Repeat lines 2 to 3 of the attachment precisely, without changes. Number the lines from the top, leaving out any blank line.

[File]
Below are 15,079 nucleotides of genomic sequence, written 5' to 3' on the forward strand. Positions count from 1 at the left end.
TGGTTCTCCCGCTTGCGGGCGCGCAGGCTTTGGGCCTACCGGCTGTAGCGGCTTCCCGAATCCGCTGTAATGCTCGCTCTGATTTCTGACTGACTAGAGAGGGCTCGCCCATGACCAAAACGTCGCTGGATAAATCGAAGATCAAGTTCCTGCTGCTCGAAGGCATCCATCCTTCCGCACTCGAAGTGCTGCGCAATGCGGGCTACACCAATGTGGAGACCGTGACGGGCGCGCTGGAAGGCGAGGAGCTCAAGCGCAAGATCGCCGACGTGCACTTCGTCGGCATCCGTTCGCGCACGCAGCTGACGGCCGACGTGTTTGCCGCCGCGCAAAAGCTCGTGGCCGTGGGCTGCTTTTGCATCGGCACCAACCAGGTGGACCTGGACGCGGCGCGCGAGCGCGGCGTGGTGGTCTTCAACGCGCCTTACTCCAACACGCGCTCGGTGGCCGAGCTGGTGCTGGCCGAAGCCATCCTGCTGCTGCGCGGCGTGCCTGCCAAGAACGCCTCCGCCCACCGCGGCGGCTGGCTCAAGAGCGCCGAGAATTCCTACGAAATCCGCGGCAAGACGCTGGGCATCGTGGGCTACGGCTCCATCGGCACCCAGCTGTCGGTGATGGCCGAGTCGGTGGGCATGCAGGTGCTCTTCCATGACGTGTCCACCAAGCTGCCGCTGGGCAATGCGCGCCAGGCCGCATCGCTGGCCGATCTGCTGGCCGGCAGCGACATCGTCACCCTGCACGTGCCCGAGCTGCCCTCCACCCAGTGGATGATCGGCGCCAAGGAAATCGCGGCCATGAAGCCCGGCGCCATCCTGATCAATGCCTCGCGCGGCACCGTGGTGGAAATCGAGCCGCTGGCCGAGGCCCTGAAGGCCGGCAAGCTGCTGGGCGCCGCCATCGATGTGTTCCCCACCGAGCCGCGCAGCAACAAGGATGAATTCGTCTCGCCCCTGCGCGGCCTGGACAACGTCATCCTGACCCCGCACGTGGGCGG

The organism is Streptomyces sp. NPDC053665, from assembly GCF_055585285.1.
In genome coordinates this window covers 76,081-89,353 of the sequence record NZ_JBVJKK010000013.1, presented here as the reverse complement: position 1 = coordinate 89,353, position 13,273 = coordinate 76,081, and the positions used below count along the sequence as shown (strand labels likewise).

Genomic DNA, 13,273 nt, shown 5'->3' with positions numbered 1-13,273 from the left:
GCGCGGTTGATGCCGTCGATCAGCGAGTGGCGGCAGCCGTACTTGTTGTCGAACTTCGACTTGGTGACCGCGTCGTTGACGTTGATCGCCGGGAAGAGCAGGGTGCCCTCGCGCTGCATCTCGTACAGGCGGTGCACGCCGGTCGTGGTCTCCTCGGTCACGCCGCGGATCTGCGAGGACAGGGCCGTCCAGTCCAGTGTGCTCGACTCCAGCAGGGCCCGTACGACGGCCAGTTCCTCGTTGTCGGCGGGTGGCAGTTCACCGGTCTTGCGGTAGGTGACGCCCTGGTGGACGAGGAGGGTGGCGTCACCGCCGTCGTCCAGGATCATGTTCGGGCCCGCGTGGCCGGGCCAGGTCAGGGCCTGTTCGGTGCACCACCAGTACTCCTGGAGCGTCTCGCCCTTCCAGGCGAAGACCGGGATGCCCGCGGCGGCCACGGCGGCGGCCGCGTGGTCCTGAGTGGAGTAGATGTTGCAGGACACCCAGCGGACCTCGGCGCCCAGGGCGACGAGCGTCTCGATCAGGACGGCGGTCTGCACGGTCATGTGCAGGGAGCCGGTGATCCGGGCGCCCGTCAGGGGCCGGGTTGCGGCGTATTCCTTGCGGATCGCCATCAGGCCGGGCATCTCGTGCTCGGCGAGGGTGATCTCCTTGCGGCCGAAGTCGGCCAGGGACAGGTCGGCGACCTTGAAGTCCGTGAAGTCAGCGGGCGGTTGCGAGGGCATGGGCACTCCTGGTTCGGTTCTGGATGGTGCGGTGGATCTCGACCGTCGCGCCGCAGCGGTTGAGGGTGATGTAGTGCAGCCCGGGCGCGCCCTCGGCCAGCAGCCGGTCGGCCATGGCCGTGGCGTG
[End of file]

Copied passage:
TGGTTCTCCCGCTTGCGGGCGCGCAGGCTTTGGGCCTACCGGCTGTAGCGGCTTCCCGAATCCGCTGTAATGCTCGCTCTGATTTCTGACTGACTAGAGAGGGCTCGCCCATGACCAAAACGTCGCTGGATAAATCGAAGATCAAGTTCCTGCTGCTCGAAGGCATCCATCCTTCCGCACTCGAAGTGCTGCGCAATGCGGGCTACACCAATGTGGAGACCGTGACGGGCGCGCTGGAAGGCGAGGAGCTCAAGCGCAAGATCGCCGACGTGCACTTCGTCGGCATCCGTTCGCGCACGCAGCTGACGGCCGACGTGTTTGCCGCCGCGCAAAAGCTCGTGGCCGTGGGCTGCTTTTGCATCGGCACCAACCAGGTGGACCTGGACGCGGCGCGCGAGCGCGGCGTGGTGGTCTTCAACGCGCCTTACTCCAACACGCGCTCGGTGGCCGAGCTGGTGCTGGCCGAAGCCATCCTGCTGCTGCGCGGCGTGCCTGCCAAGAACGCCTCCGCCCACCGCGGCGGCTGGCTCAAGAGCGCCGAGAATTCCTACGAAATCCGCGGCAAGACGCTGGGCATCGTGGGCTACGGCTCCATCGGCACCCAGCTGTCGGTGATGGCCGAGTCGGTGGGCATGCAGGTGCTCTTCCATGACGTGTCCACCAAGCTGCCGCTGGGCAATGCGCGCCAGGCCGCATCGCTGGCCGATCTGCTGGCCGGCAGCGACATCGTCACCCTGCACGTGCCCGAGCTGCCCTCCACCCAGTGGATGATCGGCGCCAAGGAAATCGCGGCCATGAAGCCCGGCGCCATCCTGATCAATGCCTCGCGCGGCACCGTGGTGGAAATCGAGCCGCTGGCCGAGGCCCTGAAGGCCGGCAAGCTGCTGGGCGCCGCCATCGATGTGTTCCCCACCGAGCCGCGCAGCAACAAGGATGAATTCGTCTCGCCCCTGCGCGGCCTGGACAACGTCATCCTGACCCCGCACGTGGGCGG

The organism is Streptomyces sp. NPDC053665, from assembly GCF_055585285.1.